Alzheimer’s disease and other types of dementia can have a significant impact on nutrition and diet. Eating well is essential for people of all ages, but much more so for older people, especially those with dementia.
Here are 6 common questions, and their answers, relating to the nutrition of people with dementia:
1. Why is it important to eat well?
Food is one of the basic needs. Preparing meals and eating are part of the activities of instrumental (iADL) and daily living (ADL) necessary to remain independent. A good diet is essential to maintain muscle mass and strength. Without sufficient intake, the body will enter a fasting mode where the muscles serve as fuel. Food is also important for the mind. Mealtime is often a time where many of us socialise with family or friends, this in turn improves one’s mental health.
2. Does dementia have an impact on appetite?
The short answer is, yes. Some dementias, such as frontotemporal dementia (a behavioral variant), display characteristics that increase the craving for sweeter foods in larger volumes. A loss of smell and taste is present in people with Lewy body dementia and Parkinson’s disease. In Alzheimer’s disease, the appetite does not change significantly except when the disease is very advanced. However, preparing and eating meals can become more difficult due to the cognitive impairment itself.
3. What are the consequences of cognitive disorders on the preparation and consumption of meals?
Dementias affect people’s ability to organize their meals. This is, for some, the first sign of a memory problem. As dementia progresses, it may become more difficult for the person to manage their groceries and cook complicated recipes. The ability to cook may gradually decline to the point where using a stove or microwave to reheat food can be hazardous. The affected person may also forget to eat all three meals. With advanced dementia, the ability to feed yourself (even if the food has been completely prepared) may be affected.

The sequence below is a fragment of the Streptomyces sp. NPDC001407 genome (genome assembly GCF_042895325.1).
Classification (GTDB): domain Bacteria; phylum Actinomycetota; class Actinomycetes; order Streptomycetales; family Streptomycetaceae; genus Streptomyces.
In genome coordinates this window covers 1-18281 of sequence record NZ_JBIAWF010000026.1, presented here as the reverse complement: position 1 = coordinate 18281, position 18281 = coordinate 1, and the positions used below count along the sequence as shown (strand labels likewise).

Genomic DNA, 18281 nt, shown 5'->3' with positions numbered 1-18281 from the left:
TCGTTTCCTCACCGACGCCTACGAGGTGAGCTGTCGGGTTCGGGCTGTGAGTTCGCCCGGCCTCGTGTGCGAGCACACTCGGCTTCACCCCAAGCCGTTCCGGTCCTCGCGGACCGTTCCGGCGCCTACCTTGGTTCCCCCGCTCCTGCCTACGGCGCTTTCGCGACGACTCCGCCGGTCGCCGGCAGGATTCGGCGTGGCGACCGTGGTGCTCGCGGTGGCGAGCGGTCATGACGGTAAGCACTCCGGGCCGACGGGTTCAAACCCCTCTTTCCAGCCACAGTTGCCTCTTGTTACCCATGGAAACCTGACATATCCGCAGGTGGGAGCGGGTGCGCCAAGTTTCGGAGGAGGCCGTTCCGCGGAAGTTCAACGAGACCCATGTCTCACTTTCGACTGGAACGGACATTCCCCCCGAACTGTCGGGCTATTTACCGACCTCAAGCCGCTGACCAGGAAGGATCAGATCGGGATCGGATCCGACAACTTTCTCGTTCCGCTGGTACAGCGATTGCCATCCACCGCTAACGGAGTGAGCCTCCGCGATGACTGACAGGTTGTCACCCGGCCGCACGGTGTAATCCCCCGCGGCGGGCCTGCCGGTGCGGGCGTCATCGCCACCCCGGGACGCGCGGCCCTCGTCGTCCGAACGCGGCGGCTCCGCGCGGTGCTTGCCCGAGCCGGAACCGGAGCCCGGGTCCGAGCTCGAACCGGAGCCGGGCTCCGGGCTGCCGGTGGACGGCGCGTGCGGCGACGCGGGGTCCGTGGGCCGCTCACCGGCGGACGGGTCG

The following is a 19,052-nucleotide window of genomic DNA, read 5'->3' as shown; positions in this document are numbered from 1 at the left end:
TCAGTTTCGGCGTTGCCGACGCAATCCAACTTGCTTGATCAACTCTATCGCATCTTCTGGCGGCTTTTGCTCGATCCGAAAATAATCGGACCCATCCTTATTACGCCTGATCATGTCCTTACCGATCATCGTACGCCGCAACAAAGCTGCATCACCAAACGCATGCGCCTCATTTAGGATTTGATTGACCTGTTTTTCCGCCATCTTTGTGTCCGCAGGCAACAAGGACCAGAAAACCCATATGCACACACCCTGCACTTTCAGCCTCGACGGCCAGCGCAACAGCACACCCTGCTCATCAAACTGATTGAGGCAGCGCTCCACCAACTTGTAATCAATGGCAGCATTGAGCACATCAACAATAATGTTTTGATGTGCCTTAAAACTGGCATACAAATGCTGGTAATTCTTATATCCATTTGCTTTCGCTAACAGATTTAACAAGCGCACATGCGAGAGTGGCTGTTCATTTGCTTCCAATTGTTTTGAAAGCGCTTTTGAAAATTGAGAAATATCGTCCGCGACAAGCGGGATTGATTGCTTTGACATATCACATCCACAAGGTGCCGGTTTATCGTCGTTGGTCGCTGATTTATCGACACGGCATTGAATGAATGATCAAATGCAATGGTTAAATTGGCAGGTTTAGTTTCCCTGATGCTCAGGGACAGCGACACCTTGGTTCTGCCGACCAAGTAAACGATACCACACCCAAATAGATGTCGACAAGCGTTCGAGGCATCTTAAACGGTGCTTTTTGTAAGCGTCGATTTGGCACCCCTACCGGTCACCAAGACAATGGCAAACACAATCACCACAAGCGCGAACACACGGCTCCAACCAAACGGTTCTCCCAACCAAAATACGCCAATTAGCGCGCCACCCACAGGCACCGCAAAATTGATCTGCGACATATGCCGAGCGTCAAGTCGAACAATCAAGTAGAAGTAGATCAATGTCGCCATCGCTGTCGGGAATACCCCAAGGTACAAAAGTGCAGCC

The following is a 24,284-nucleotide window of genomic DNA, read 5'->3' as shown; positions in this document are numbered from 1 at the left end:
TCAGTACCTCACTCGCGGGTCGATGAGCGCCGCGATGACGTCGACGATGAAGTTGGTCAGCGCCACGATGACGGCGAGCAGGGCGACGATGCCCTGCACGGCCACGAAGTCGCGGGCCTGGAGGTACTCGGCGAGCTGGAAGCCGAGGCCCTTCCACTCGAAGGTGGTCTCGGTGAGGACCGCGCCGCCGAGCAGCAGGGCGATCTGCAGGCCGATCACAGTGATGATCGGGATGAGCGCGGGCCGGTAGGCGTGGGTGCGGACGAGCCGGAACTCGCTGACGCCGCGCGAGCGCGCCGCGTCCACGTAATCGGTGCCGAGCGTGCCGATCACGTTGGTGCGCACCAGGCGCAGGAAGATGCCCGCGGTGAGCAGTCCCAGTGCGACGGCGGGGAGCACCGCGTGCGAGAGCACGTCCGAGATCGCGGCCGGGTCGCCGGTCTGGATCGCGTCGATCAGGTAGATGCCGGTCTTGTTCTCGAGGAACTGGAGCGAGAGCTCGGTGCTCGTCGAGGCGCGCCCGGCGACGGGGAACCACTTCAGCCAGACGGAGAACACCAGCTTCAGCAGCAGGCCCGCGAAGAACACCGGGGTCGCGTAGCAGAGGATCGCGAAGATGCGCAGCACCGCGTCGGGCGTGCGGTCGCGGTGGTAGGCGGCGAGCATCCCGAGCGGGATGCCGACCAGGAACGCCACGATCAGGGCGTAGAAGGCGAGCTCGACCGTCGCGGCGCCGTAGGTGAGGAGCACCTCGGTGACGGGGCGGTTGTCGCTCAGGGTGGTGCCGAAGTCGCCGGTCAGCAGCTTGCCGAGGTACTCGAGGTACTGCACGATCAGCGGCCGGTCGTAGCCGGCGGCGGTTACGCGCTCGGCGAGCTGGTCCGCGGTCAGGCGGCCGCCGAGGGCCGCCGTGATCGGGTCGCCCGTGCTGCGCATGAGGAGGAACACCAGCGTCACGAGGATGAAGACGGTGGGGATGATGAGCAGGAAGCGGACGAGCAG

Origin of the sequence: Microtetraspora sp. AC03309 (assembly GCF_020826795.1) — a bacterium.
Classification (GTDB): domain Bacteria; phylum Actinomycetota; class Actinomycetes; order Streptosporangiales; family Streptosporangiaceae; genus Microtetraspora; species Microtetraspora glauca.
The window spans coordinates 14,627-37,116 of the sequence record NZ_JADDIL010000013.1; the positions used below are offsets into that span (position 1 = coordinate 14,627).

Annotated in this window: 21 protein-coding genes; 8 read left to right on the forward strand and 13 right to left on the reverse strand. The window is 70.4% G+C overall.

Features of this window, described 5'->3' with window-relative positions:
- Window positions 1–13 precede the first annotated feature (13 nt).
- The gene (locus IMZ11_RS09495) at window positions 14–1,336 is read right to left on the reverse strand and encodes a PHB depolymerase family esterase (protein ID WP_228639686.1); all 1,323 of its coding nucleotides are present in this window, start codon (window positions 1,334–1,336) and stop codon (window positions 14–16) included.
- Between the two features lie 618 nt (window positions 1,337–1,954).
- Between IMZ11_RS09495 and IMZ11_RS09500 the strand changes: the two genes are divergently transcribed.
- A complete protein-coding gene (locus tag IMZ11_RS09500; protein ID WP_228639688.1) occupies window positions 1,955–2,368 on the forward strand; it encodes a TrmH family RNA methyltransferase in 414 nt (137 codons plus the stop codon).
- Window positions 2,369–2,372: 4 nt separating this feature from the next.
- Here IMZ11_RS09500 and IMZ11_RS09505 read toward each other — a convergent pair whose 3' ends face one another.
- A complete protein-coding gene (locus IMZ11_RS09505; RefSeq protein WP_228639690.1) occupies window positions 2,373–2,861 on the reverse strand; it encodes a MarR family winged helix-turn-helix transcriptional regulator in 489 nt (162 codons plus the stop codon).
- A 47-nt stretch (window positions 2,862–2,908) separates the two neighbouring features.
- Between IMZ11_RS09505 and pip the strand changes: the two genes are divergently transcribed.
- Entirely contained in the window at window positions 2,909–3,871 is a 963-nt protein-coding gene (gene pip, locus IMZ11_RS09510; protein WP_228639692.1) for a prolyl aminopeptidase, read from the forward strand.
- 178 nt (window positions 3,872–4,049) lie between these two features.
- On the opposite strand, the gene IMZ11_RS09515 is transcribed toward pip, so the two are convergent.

4. When should you worry about feeding a loved one?
Sometimes we all forget foods that then become stale. However, if you find large amounts of stale food in your loved one’s refrigerator, you need to ask yourself questions. At the other extreme, if the fridge always stays empty on every visit or if it never empties, that could be another sign. Another clue: your loved one eats with great delight when you bring them food but does not seem to eat the rest of the time.
Remember especially that if your loved one loses weight (5-10% of their usual weight in a few months), you must try to understand if it is because they eat less, and if so, why? You should also talk to a health care professional as weight loss could be caused by other illnesses (such as diabetes, abdominal issues, etc.).
5. Are there protective foods for Alzheimer’s? Food supplements or special diet?
No. No scientific study has identified that a specific food, supplement, or diet, protects against Alzheimer’s disease or other dementias. However, a varied and balanced diet as suggested by Canada’s Food Guide is associated with contributing towards a better cardiovascular system and therefore better general health, which in turn is beneficial for the brain.
6. What happens when the dementia is very advanced?
In severe dementia, difficulty swallowing (also called dysphagia) may set in. Some textures, such as foods that require a lot of chewing, are less appreciated by people with the condition. You should also know that dysphagia in advanced cognitive impairment is associated with risks of aspiration (a portion of food can end up in the respiratory tract) and therefore aspiration pneumonia. It is therefore important to pay attention to it and take your time during meals.
If you want to know more about nutrition and Alzheimer’s, we invite you to read our other articles on the subject:
We also suggest that you talk to your loved one’s health professionals: eating well is essential, whether you have a cognitive disorder or not.